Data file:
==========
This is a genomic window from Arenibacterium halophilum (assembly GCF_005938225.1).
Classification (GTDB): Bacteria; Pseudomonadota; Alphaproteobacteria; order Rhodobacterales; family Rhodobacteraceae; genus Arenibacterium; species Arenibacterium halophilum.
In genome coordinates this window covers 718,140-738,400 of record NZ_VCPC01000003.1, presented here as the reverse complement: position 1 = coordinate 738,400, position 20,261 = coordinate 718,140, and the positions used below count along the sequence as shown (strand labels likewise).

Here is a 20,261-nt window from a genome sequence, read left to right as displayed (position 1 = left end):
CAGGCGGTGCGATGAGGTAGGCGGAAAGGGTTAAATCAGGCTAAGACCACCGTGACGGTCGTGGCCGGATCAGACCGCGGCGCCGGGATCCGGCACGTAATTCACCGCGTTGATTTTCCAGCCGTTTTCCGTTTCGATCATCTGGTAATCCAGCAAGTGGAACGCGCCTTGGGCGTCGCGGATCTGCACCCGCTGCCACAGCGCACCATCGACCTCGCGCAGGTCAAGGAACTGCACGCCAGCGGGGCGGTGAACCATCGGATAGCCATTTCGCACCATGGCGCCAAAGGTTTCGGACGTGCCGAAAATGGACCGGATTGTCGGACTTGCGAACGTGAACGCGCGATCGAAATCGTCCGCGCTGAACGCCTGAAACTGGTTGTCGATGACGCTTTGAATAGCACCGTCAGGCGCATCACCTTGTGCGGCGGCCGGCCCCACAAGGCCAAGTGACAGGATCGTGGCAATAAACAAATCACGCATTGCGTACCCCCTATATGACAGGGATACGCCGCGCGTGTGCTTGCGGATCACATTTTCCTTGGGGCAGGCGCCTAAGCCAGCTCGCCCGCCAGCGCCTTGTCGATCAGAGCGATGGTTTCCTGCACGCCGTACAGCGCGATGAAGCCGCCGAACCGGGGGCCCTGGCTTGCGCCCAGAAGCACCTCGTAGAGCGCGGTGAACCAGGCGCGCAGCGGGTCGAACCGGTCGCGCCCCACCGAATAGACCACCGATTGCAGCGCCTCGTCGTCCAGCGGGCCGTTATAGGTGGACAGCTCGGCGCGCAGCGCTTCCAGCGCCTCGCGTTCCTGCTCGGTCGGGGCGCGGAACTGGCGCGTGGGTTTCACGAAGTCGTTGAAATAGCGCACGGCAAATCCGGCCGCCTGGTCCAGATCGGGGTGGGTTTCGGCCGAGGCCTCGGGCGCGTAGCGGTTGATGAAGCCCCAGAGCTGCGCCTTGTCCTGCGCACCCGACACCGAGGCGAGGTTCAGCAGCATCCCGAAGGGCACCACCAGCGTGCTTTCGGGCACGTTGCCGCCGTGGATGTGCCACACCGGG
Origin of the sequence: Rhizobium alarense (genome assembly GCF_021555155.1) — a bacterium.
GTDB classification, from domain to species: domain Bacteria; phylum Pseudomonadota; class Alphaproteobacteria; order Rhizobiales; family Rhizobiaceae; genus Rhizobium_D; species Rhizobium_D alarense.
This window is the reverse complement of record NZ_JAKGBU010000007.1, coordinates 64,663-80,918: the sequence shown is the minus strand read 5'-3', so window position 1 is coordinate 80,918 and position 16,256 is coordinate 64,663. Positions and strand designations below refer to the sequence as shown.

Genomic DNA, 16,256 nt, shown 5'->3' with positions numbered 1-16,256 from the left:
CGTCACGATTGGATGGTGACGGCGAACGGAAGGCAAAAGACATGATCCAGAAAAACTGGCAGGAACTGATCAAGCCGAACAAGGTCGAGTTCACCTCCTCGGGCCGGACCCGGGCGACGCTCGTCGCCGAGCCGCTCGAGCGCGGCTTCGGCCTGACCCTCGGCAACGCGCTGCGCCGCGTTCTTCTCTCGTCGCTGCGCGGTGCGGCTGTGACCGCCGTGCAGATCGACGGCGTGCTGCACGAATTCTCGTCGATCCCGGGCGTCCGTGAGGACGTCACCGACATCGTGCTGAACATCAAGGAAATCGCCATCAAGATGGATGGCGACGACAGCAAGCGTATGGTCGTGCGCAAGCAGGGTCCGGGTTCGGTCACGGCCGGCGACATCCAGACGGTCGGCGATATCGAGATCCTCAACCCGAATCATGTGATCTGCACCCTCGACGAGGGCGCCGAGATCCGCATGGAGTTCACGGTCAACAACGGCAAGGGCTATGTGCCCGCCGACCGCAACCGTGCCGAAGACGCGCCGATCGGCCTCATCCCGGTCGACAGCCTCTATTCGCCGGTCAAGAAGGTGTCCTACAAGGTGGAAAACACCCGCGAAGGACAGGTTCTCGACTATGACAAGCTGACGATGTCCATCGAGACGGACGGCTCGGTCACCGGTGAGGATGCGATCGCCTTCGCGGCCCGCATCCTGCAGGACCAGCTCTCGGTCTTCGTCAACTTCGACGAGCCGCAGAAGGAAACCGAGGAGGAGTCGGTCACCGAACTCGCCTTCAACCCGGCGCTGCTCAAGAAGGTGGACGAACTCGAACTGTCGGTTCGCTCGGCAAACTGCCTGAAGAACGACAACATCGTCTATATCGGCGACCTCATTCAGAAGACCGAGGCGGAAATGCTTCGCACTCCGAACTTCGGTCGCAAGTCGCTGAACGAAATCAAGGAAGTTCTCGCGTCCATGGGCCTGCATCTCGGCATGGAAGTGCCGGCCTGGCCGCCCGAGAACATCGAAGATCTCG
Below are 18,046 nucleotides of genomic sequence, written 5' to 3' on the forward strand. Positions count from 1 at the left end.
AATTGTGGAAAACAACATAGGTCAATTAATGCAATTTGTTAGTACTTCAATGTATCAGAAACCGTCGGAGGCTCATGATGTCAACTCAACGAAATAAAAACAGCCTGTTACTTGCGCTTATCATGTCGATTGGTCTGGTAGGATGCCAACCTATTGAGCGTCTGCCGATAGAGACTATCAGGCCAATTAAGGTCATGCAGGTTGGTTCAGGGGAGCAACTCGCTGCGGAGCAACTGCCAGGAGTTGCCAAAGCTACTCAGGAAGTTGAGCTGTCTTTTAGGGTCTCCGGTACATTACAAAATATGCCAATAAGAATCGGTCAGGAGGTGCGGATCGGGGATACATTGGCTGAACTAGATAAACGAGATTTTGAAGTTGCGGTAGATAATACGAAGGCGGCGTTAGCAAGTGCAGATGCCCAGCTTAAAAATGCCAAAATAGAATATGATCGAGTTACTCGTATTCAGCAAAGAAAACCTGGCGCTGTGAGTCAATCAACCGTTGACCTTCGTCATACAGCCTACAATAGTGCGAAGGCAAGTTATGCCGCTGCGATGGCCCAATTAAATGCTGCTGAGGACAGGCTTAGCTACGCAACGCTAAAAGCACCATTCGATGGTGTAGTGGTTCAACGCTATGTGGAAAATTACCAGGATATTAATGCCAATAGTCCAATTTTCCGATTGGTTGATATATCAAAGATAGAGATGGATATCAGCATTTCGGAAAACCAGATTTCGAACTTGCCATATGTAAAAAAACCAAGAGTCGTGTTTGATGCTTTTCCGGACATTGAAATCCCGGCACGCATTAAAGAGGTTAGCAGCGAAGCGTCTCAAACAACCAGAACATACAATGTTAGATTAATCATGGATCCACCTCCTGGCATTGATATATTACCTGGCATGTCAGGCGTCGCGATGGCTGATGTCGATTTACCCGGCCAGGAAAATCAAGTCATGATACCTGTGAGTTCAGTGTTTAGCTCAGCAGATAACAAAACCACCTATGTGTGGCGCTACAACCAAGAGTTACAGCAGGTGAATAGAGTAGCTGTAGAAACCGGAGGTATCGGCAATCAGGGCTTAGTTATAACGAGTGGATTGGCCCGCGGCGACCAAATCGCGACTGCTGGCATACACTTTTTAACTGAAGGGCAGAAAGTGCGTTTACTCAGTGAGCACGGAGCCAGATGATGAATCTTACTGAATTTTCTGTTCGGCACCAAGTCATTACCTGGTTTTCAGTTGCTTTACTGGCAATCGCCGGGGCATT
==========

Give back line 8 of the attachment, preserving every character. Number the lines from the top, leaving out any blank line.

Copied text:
This window is the reverse complement of record NZ_JAKGBU010000007.1, coordinates 64,663-80,918: the sequence shown is the minus strand read 5'-3', so window position 1 is coordinate 80,918 and position 16,256 is coordinate 64,663. Positions and strand designations below refer to the sequence as shown.